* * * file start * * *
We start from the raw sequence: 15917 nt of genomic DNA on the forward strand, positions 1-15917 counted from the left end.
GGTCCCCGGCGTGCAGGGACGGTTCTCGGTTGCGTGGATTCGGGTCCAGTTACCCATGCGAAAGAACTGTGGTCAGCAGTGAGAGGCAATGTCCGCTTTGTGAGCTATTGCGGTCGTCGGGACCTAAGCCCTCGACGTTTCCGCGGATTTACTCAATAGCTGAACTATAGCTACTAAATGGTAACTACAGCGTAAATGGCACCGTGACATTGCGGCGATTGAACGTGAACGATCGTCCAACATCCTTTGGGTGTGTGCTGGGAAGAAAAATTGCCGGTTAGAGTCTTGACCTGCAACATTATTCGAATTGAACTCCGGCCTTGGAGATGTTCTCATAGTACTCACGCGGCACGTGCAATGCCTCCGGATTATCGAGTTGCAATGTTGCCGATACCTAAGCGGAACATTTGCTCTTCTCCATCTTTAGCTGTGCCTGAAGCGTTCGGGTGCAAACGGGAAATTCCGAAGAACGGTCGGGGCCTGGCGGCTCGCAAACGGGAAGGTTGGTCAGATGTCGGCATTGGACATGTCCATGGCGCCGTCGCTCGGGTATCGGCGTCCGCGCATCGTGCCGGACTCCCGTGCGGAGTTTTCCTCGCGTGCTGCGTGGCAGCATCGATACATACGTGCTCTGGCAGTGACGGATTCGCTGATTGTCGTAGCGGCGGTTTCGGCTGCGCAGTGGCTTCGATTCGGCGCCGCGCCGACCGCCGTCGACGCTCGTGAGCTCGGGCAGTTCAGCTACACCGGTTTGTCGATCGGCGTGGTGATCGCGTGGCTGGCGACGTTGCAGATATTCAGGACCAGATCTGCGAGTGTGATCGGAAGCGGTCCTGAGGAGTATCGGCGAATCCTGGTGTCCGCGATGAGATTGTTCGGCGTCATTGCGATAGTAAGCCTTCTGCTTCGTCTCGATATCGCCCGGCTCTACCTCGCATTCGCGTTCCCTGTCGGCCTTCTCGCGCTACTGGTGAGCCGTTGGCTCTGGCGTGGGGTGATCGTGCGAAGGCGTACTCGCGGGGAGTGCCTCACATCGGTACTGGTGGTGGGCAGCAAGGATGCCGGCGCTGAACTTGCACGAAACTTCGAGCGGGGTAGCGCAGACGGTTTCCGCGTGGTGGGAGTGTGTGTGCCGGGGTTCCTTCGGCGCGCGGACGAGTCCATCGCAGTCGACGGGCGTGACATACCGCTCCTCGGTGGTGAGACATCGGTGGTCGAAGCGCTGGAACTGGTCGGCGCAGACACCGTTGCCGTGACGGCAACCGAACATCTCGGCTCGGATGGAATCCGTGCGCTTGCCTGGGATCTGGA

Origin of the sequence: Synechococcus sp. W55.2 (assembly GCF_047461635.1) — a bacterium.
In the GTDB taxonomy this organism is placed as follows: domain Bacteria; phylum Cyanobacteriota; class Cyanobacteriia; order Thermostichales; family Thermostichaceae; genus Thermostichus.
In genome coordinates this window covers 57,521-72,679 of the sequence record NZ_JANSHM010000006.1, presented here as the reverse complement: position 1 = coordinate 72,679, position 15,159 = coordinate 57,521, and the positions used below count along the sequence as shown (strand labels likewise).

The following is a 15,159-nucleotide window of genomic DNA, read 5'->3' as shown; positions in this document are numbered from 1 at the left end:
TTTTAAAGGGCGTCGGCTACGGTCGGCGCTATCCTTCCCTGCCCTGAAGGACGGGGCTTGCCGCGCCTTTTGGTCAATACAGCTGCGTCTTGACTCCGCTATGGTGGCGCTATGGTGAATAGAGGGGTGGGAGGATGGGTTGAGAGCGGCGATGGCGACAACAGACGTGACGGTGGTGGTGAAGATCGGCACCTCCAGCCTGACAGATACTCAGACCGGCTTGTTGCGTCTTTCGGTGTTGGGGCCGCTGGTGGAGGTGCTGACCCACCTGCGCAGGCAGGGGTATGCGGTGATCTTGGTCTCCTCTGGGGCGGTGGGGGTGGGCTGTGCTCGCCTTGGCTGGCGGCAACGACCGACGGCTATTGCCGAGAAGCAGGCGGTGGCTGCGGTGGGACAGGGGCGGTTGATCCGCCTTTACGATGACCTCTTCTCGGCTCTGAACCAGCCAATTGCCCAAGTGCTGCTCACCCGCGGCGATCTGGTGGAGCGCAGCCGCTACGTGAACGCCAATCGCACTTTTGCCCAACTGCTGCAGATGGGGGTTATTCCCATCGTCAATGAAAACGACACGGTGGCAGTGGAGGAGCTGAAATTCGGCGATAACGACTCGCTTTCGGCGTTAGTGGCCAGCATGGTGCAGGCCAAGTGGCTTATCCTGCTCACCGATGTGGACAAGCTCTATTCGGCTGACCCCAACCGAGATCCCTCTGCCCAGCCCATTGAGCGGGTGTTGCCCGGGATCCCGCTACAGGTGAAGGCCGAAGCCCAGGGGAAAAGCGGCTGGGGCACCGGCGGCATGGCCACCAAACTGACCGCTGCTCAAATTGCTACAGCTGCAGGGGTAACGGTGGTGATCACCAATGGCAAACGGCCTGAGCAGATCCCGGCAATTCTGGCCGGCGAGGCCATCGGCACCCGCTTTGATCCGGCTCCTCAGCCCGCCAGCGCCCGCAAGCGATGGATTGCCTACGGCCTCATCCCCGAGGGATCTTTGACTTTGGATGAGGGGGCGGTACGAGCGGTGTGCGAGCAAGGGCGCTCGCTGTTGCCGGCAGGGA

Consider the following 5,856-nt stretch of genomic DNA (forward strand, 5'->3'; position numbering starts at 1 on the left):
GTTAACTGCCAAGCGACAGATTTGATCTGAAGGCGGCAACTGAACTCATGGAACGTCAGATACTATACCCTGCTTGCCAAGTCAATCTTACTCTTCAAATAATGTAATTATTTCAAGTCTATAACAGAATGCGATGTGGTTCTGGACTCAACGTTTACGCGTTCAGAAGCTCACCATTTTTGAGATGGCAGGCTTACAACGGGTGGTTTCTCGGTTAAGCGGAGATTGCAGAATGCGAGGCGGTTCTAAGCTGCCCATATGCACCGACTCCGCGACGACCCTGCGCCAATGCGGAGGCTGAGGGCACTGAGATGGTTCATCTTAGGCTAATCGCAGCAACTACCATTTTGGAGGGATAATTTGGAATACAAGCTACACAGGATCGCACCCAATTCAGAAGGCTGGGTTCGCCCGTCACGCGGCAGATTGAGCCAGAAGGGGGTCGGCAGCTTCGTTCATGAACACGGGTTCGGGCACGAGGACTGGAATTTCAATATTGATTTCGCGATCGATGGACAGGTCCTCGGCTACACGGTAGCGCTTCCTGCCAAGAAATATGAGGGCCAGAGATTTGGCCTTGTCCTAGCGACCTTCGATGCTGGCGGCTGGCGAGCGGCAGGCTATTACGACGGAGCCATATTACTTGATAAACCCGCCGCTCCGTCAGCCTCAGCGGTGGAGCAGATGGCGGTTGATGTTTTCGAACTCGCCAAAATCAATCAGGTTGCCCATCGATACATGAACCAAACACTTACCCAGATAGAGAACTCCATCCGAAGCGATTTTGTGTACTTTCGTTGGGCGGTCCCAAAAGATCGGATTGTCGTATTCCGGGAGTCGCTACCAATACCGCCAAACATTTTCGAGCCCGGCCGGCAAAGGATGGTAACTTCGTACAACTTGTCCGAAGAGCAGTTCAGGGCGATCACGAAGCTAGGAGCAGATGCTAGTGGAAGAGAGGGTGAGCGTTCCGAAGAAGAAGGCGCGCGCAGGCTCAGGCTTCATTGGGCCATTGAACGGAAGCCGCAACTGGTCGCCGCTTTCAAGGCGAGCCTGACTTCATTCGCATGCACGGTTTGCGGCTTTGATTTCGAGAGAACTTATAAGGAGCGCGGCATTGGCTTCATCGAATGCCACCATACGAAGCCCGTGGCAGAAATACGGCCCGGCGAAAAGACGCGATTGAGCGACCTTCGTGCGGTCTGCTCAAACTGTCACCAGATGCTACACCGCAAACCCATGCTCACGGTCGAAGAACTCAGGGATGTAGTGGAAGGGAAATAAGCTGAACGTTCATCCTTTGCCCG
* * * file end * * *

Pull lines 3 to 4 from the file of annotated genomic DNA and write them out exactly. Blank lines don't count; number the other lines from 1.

Origin of the sequence: Synechococcus sp. W55.2 (assembly GCF_047461635.1) — a bacterium.
In the GTDB taxonomy this organism is placed as follows: domain Bacteria; phylum Cyanobacteriota; class Cyanobacteriia; order Thermostichales; family Thermostichaceae; genus Thermostichus.